Viewers of programs with sexually explicit or violent content were less likely to remember commercials immediately after exposure and even 24 hours later.
This is the key finding of the first published study to examine the effect of televised sex on memory for commercial messages. The work was performed by researchers at Iowa State University.
The findings appear in the June issue of the American Psychological Association's (APA) Journal of Applied Psychology.
In an experiment involving 324 adults, psychologist Brad J. Bushman, Ph.D., and Angelica M. Bonacci of Iowa State University randomly assigned the participants to watch a violent, sexually explicit, or neutral television program. The age distribution of the participants was 18 to 54 years old and was representative of the age distribution of adults the same age in U.S. TV households.
Each program contained nine ads for products with broad market appeal, such as soft drinks, cereal and laundry detergent. Immediately after viewing the TV program, the participants were given a surprise test in which they tried to recall the brand names in the commercial messages.
The next day the participants were contacted by telephone and were again asked to recall the advertised brands.
Results show those participants who saw the ads during a neutral program (no sexual or violent content) had better memory of the products advertised than did participants who saw the ads during a sexual or violent program, both immediately after exposure and 24 hours later.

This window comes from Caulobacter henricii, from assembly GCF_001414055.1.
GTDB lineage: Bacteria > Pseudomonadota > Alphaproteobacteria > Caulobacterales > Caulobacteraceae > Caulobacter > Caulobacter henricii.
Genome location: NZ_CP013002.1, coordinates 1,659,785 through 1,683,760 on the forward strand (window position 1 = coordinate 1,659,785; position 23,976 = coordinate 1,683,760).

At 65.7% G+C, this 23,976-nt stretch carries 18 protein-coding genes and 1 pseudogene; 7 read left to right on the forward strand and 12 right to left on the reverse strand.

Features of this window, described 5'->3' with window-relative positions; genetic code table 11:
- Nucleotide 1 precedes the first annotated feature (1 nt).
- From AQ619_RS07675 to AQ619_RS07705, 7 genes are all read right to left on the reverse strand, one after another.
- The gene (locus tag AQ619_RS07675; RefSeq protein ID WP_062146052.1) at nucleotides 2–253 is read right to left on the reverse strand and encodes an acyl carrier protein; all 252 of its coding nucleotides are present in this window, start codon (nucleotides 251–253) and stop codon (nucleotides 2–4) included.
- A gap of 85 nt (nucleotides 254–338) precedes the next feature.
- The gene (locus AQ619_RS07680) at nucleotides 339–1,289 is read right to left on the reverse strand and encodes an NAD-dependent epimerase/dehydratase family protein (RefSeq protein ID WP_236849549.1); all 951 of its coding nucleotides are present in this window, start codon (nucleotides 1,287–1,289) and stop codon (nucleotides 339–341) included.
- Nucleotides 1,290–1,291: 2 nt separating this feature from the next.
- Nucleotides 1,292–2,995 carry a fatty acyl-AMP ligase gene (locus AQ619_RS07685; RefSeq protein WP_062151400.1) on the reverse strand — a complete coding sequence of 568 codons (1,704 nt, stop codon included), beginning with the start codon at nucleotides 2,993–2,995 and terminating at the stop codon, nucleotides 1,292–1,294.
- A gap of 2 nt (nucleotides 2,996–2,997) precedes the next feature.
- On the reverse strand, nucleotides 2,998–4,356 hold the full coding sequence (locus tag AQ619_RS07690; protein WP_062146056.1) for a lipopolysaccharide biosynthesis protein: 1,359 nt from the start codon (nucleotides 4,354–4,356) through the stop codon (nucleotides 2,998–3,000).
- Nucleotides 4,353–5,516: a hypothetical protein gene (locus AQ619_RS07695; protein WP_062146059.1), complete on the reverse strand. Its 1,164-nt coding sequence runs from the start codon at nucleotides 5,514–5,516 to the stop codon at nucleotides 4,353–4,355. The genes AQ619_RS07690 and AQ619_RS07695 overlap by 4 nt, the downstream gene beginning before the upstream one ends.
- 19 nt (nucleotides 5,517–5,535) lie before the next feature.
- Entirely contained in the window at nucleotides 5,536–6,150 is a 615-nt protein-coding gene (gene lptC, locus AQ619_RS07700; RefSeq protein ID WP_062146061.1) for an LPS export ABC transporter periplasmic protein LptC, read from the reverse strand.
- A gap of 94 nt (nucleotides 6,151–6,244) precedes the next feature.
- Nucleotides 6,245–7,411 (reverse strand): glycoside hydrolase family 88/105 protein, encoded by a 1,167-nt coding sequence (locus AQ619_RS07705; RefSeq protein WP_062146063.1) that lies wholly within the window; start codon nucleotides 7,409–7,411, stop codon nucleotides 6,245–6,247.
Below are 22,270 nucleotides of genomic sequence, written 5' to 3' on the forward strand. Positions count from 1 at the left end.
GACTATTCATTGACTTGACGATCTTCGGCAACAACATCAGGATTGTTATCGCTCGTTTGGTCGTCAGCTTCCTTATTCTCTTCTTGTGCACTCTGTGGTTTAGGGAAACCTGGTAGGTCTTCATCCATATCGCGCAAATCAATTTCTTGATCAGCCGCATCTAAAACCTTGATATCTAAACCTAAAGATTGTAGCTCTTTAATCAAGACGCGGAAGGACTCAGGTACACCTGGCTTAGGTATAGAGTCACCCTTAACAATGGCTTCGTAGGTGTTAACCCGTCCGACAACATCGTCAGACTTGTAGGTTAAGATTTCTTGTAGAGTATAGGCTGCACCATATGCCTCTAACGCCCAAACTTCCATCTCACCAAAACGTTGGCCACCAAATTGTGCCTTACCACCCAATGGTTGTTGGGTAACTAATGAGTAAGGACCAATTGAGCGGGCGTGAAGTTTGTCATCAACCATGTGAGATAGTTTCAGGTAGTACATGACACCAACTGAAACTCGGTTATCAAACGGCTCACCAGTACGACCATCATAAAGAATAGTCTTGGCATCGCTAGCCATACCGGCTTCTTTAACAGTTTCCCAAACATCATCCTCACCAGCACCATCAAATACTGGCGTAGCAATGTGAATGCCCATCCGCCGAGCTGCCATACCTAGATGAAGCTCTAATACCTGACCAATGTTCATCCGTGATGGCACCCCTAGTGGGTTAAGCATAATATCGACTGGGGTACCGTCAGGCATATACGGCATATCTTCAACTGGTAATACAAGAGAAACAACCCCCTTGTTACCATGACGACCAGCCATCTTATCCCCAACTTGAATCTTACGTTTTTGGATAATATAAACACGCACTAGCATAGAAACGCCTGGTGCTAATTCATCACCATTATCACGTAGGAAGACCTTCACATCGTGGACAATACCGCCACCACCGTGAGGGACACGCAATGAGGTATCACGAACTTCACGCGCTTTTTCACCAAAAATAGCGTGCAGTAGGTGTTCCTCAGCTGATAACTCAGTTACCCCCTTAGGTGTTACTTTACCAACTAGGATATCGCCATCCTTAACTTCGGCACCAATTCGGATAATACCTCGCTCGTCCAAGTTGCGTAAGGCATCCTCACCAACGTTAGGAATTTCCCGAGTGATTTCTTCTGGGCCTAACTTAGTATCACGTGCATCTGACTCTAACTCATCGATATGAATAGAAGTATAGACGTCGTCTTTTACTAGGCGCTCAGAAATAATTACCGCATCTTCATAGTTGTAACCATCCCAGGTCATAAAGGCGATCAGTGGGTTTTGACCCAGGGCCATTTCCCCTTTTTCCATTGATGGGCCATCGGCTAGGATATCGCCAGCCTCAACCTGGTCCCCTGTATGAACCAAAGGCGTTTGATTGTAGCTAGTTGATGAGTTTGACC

The violent and sexual content impaired memory for both males and females of all ages, regardless of whether they liked programs containing violence and sex.
The results replicate findings of previous studies by Dr. Bushman and other researchers that looked at the effect of violent content on memory for commercial messages, but this is the first published study that also included the effects of televised sex on TV ad messages, say the authors.
"One possible reason why sex and violence impair memory for commercials," according to Dr. Bushman, "is because people pay attention to sex and violence, thus reducing the amount of attention they can pay to the commercials."
"Another possibility is that sexual and violent content prompt sexual and violent thoughts. Thinking about sex and violence, instead of the commercials, could reduce commercial memory." More research in this area is needed before a definitive answer can be given on what is driving this effect, said Bushman.
There is emerging literature demonstrating that sexually explicit media promote sexual callousness, cynical attitudes about love and marriage, and perceptions that promiscuity is the norm, say the study authors. The authors believe their research may deter advertisers from advertising on certain types of programming.
"It is unlikely that moral appeals from parents and other concerned citizens will influence the TV industry to reduce the amount of violence and sex on television. The bottom line -- profits -- actually determines what programs are shown on television. If advertisers refused to sponsor them, violent and sexually explicit TV programs would be extinct."
(Reference: "Violence and Sex Impair Memory for Television Ads," Brad J. Bushman and Angelica M. Bonacci, Iowa State University; Journal of Applied Psychology, Vol. 87, No. 3.)
[Contact: Brad Bushman Ph.D., Dave Partenheimer]